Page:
Death Penalty is no sign of an uncivilized society
Morality and prudence are polar opposite virtues, which when hold hands deliver political master strokes to those who wield them. For the heinous crimes of terrorism and rape that visit the Indian people every day, that political capital lies in carrying out the death penalty, as many cheer to see the rare sight of justice in its purest form. The very root of crime is human character, something that hasn't diminished in brutality even with the advent of 'civilised society'. While it is very important for society to drive the judicial machinery to prove guilt, it is as important to give fitting punishments to the guilty. Due diligence should never be seen as the criminal justice system being soft of perpetrators. Yet, when the Supreme Court and the President sign off on a penalty, the sentence of the guilty should be carried out; the right of appeal of the guilty should end then and there. Their crimes forgo their rights to be treated as citizens
Whenever the judiciary mulls the death penalty in cases of terror and rape, activists suddenly come out of the woodwork to decry human rights, the under-developed mental faculties of the guilty or just plain savagery. Yet savagery is the brutal rape and murder of a 23 year old girl in New Delhi, savagery is the murder of innocents in the Mumbai attacks or the security officers who defended Parliament. It should be completely unacceptable that a person who commits such heinous crimes is kept alive by tax payer money completing a life sentence. In the case of regional parties who raise the 'sentiments' of communities, the Central government should grow a backbone and ignore their threats of pulling out support. Rajiv Gandhi was India's Prime Minister, the prime representative of the people. It's an insult to Indian democracy to entertain the demands of Tamil parties to commute the death sentence of his killers. It's an insult if the Centre entertains the calls of Sikh groups to commute the death sentence of Balwant Singh Rajaona, the killer of Punjab Chief Minister Beant Singh. The death penalty is a fitting punishment for these enemies of the state for destroying lives, causing wanton destruction, for attacking Indian democracy.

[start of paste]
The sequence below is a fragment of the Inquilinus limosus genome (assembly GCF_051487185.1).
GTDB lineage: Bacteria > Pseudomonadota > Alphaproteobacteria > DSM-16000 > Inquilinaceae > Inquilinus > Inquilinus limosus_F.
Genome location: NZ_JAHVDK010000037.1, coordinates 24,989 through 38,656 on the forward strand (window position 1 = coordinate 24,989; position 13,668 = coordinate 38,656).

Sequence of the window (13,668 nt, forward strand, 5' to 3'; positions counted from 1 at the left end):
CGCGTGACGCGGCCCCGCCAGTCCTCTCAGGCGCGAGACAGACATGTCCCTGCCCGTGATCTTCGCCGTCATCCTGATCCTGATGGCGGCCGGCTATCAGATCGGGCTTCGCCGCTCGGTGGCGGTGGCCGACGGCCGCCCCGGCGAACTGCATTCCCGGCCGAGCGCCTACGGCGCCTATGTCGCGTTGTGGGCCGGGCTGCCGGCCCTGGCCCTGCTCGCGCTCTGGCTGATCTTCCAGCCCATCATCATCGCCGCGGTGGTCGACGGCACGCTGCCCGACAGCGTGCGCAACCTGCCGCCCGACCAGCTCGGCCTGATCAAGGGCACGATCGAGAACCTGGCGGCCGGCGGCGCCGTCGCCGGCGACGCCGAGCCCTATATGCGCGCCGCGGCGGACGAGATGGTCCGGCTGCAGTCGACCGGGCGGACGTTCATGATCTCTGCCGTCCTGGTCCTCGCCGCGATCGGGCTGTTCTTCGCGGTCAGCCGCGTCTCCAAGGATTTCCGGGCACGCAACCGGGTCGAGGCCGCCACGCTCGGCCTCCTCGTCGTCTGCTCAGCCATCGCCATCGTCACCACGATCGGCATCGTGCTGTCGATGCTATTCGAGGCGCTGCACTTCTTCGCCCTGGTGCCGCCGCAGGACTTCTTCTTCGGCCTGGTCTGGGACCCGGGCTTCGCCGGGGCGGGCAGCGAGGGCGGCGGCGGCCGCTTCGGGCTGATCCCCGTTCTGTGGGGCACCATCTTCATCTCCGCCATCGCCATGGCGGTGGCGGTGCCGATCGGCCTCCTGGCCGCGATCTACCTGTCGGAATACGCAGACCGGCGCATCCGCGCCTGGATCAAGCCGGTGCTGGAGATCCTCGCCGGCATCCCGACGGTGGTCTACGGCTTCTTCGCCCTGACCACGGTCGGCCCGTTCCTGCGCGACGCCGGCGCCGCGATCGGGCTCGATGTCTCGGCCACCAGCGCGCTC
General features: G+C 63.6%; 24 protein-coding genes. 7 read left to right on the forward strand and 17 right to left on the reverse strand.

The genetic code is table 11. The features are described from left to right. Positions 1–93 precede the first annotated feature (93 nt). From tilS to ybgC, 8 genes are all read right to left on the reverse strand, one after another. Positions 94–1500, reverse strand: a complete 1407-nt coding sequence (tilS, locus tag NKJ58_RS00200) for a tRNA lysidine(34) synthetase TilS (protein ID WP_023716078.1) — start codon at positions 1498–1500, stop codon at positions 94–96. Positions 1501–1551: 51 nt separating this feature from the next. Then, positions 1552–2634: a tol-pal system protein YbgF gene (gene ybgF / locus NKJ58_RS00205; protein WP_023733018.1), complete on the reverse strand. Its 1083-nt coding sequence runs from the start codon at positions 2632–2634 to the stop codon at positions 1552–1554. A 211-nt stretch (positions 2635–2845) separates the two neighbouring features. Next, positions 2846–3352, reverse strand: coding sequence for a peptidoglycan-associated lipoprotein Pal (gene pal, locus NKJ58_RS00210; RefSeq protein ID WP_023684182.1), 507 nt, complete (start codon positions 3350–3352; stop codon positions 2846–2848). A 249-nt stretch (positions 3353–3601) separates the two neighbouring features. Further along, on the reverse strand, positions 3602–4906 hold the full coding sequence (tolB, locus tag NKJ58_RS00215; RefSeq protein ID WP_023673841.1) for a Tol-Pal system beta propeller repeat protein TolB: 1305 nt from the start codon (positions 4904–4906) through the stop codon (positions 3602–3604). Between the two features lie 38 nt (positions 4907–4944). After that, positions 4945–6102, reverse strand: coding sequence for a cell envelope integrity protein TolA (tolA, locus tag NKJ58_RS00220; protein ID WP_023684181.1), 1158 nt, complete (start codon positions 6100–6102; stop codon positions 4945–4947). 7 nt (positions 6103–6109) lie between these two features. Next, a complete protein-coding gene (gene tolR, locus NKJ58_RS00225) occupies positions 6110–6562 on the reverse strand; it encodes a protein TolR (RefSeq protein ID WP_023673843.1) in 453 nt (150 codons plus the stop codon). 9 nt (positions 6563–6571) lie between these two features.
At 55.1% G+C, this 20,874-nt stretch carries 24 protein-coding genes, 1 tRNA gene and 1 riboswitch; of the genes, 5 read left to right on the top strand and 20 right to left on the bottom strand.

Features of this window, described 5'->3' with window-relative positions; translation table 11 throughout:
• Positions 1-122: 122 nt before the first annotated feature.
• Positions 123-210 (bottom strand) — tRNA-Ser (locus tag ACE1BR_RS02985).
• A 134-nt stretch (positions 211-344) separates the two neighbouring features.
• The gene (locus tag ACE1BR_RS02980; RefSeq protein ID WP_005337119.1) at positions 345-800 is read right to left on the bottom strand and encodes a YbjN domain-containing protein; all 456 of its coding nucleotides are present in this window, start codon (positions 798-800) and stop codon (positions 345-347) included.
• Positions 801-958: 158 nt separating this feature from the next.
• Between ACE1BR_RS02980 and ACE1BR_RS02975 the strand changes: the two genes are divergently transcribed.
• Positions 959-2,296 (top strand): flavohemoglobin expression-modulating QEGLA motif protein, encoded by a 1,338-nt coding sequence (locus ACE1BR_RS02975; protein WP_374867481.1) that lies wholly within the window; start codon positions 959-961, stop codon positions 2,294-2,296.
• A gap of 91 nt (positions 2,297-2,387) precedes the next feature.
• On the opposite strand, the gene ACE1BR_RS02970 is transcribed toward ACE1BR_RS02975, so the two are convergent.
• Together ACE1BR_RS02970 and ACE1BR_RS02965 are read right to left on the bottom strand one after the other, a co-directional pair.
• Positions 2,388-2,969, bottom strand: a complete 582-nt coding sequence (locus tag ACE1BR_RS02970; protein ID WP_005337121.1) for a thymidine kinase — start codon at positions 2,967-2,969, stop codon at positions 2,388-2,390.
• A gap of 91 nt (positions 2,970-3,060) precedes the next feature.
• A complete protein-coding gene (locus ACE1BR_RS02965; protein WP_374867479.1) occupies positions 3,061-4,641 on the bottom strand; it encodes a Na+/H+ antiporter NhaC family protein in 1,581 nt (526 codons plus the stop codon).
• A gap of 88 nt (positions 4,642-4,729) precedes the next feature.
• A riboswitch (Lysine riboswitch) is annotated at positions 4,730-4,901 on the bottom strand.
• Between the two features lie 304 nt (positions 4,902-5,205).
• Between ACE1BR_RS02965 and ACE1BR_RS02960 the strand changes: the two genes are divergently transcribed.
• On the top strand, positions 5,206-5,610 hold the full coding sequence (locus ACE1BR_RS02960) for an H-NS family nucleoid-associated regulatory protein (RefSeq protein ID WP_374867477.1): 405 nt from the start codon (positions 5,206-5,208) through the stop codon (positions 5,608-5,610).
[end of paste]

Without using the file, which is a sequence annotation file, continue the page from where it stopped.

The logic of the death penalty is clear and simple. People who commit such crimes should be removed from society when the judicial system deems it so to not only uphold the law, but to maintain a precedent that people who have no respect of human life don't deserve to be sheltered or sustained by human society. Many ask who has the right to play God. But we play God all the time when we live for others. We play God when we love and nurture others, when we strive to elevate others, when we fight to defend and uphold the integrity of our community. It's just called responsibility. Permanently removing dangerous criminals from society is not the sign of a God complex or savagery, it's the responsibility of the government when carrying out their duty to protect the integrity and faith of civilized society.
More about Ayushman Jamwal
Ayushman Jamwal works on the foreign desk at CNN-IBN.
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